The Duval County Democratic Party is seeking a new chair and the frontrunner is Sen. Audrey Gibson. Yet Gibson is facing one challenger who is calling her out for putting “politics over people.”
Jimmy Deininger, Gibson’s opponent in the December election, notes that “our local party is in a state of dysfunction, and to overcome this we must start addressing the major issues that working class and young people in Duval County are currently struggling with — no matter their political affiliation.”
Deininger wants to expand the party by “rejecting identity politics and speaking to working class issues,” with a corollary goal of filling the roughly 500 empty precinct seats.
He believes membership can be tripled in three years.
Throughout an email Deininger sent to FloridaPolitics.com, he cited multiple examples of issues where he has found Gibson lacking.
One such issue: County Referendum 1, the pension-reform referendum that authorized extending a sales tax to pay for pension debt, if collective bargaining closed the existing plans.
The current chair of the party, Deininger charged, set up a committee in late March to “investigate” the referendum, but it took “efforts from local activists, young Teamsters, and active Democrats like myself [to compel] the DCDEC and local Democrats to come out against the pension tax only days before early voting.”
“Although Sen. Gibson was against the tax in August, she voted for it to reach the City Council in the state Legislature, showing her lack of judgment on an extremely regressive tax which will affect the pockets of working class and predominantly poor black income families [SIC],” Deininger notes.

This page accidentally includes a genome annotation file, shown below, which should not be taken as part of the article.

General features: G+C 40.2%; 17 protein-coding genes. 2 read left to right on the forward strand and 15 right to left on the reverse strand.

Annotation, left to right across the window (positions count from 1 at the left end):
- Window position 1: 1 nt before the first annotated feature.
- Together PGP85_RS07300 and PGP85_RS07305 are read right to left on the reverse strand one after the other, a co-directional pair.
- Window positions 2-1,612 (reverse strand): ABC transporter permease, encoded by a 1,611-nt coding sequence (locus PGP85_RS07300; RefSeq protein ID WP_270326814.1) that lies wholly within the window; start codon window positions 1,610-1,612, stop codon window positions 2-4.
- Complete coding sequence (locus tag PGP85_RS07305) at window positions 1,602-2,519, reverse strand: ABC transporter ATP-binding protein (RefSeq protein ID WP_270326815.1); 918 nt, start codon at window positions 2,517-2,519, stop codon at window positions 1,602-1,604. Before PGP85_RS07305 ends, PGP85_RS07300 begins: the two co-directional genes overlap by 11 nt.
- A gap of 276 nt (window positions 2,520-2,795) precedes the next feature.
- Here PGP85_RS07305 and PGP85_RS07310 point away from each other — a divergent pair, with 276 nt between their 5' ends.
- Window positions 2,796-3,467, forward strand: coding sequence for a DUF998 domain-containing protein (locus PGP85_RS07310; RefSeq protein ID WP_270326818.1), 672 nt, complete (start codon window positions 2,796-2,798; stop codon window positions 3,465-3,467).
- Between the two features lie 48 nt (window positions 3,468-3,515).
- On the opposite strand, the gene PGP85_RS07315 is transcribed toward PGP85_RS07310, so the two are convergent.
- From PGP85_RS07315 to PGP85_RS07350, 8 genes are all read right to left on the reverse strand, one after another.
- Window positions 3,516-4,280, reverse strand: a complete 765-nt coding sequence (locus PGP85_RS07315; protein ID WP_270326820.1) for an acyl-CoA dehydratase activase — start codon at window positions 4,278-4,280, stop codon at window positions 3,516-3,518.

Deininger also attacks Gibson for her response to the death of Vernell Bing Jr., gunned down in Springfield after a high-speed police chase through residential streets.
“Gibson was silent when Vernell Bing Jr. was shot and killed on Liberty and Ninth. In fact, for weeks a majority of local elected Democrats refused to address the JSO shooting until Mayor Curry and Alan Grayson made their visits to the memorial to meet with activists and the family members of Bing. When publicly confronted with this issue at a DEC meeting, Gibson’s response to membership was simply ‘I sent somebody,'” Deininger asserts.
“It is unacceptable that when a community of people are suffering, Sen. Gibson chose once again politics over people — essentially refusing to address police brutality, a major issue that a majority of Democrats locally, and across the nation, want to see addressed now. For a Democrat with a degree in criminology, I expect more from Sen. Gibson on issues surrounding police brutality, and criminal justice reform in the future,” Deininger adds.
He also lays into Gibson for taking money from such reliable sources as Walt Disney, Comcast, and R.J. Reynolds.
Gibson offered a pithy response: “I am a coalition builder and am laser-focused on moving our DEC forward. I am neither interested in reading nor commenting on negativity.”